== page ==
by Caitlin Johnstone

The Twitter account of America’s 44th president just casually shared some links to organizations providing relief to the victims of the terrible flooding in Libya, which as of this writing has already killed thousands of people.

And that would of course be a fine and normal thing for America’s 44th president to do — had America’s 44th president not personally played a massive role in paving the way to the devastation we’re seeing in Libya today.

“If you’re looking to help people impacted by the floods in Libya, check out these organizations providing relief,” Obama tweeted.

Uhh, excuse me? Sir? You know you’re literally Barack Obama, right?

In 2010 the oil-rich Libya ranked higher on the UN Human Development Index than any other nation in Africa, with much better national infrastructure to protect itself from floods and other natural disasters. Today Libya is a chaotic humanitarian disaster where UN-backed investigators now say literal crimes against humanity have been taking place, including women being forced into sexual slavery.

What changed? If you’re reading this, you probably already know what changed.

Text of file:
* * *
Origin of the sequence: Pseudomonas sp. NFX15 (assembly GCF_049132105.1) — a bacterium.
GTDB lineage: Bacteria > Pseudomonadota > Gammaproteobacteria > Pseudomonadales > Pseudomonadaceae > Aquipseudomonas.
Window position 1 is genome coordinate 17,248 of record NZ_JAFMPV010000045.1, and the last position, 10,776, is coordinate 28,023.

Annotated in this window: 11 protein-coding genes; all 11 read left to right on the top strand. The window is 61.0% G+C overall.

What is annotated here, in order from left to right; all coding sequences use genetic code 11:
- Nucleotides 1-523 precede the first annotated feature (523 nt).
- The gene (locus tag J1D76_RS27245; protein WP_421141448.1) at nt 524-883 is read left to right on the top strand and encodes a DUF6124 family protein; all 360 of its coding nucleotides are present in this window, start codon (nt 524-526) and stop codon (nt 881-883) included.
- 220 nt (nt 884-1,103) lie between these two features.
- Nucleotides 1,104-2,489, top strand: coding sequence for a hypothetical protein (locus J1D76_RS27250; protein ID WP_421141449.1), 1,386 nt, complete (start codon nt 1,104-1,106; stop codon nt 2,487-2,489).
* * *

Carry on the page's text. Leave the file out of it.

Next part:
In 2011, US, French and British forces helped rebels with extensive links to Al Qaeda kill Libya’s longtime leader Muammar Gaddafi, which immediately plunged the nation into violence, chaos, extremism and instability which persists to this day. It was later revealed that NATO powers knew they were backing murderous Al Qaeda-linked jihadists at the time. 

Falsely branded a “humanitarian intervention” designed to prevent alleged plans for genocide and Viagra-fueled mass rapes against peaceful protesters by Gaddafi’s troops, the NATO attack on Libya quickly morphed into a regime change operation which saw Gaddafi brutally lynched in the streets and dying after being stabbed in the anus with a bayonet. Years later in 2016 a UK House of Commons Foreign Affairs Committee found that the narratives used to justify the intervention in Libya were “not supported by the available evidence.”

“We have seen no evidence that the UK Government carried out a proper analysis of the nature of the rebellion in Libya,” the report reads. “UK strategy was founded on erroneous assumptions and an incomplete understanding of the evidence.”

This confirmed concerns voiced by Amnesty International and a UN human rights investigator months before Gaddafi’s death that the evidence for the alleged atrocities the intervention was meant to prevent simply wasn’t there to be found. Because no policy changes were made after the Iraq invasion and nobody was ever punished for inflicting that horror upon our world, no lessons were learned, and it happened again. The west was deceived into yet another disastrous military intervention, which continues to have severe consequences for people in the region to this day.

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